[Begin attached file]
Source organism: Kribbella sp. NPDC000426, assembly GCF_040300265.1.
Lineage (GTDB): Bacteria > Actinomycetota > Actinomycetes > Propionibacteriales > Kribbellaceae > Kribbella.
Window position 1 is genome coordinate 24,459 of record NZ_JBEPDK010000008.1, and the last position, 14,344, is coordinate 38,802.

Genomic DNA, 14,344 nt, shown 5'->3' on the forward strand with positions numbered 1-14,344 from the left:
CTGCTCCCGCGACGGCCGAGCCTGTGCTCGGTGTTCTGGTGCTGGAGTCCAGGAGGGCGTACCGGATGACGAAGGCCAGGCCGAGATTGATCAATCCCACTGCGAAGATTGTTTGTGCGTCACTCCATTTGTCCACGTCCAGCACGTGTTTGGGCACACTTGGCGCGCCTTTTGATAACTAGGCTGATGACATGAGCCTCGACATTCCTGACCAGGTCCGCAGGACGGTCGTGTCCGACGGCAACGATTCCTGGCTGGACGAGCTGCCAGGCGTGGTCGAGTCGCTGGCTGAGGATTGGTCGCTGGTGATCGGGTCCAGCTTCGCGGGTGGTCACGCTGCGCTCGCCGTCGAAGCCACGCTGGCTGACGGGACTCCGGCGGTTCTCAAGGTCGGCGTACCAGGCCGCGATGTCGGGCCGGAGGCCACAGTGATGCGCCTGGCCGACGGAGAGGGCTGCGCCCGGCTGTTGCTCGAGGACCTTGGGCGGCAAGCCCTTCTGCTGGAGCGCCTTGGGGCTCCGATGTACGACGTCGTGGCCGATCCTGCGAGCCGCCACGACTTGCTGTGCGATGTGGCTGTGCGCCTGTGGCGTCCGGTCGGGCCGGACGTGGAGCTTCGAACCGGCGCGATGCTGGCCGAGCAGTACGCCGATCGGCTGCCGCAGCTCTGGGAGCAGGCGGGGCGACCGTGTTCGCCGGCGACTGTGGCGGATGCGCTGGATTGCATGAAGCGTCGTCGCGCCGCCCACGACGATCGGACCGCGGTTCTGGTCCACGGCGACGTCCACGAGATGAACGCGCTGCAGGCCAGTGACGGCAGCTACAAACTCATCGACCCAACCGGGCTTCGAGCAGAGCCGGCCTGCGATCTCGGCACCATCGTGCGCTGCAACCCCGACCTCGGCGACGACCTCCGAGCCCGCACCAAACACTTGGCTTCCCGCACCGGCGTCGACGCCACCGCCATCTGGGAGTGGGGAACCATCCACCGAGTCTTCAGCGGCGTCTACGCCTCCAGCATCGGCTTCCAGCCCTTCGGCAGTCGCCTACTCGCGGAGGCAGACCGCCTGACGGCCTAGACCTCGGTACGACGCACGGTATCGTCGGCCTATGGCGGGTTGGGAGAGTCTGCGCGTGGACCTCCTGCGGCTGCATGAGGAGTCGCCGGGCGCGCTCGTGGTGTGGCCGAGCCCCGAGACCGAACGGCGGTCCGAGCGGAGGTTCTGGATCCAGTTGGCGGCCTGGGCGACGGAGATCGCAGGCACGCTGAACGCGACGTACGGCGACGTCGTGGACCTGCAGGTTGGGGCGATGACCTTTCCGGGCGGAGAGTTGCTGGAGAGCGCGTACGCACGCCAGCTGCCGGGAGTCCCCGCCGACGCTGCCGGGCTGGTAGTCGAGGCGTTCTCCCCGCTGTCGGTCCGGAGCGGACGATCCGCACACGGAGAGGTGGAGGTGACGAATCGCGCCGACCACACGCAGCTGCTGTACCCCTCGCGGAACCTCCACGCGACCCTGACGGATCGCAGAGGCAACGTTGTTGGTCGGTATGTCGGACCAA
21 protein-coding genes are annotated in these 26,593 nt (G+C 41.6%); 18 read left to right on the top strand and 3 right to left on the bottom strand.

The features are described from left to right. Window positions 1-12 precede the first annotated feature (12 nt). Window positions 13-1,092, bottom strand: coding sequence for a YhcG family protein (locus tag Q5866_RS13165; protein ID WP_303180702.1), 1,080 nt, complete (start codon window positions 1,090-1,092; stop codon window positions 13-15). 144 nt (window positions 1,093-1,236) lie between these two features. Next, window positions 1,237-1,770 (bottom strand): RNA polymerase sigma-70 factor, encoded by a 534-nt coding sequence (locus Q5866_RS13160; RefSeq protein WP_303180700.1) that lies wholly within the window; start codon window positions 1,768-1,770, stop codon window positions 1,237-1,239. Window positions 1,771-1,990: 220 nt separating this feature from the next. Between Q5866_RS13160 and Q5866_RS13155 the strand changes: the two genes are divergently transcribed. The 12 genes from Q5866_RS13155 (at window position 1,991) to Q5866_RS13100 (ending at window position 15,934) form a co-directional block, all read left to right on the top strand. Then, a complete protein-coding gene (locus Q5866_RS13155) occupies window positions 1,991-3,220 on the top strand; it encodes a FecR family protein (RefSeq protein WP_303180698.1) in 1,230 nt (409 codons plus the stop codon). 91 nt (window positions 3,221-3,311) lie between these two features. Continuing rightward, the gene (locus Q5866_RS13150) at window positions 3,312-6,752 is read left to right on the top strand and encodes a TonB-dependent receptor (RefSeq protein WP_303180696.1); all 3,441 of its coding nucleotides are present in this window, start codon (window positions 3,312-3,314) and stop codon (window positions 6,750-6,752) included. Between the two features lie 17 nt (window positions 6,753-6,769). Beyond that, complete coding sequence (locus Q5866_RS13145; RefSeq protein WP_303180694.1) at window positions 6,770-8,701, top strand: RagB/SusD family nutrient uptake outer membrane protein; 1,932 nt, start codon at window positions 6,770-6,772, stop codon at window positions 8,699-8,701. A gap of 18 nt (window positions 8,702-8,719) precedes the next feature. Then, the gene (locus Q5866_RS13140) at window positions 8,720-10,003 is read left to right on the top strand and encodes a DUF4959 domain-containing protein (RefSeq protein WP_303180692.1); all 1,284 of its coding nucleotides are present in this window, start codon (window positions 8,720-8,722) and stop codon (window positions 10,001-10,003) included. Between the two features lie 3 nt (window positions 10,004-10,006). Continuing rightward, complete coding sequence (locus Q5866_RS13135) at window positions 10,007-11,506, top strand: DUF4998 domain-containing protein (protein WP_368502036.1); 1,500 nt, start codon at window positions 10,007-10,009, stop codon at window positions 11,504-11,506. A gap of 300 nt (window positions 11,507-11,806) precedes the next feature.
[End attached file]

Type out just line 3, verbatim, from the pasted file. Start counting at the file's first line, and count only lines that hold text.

Window position 1 is genome coordinate 24,459 of record NZ_JBEPDK010000008.1, and the last position, 14,344, is coordinate 38,802.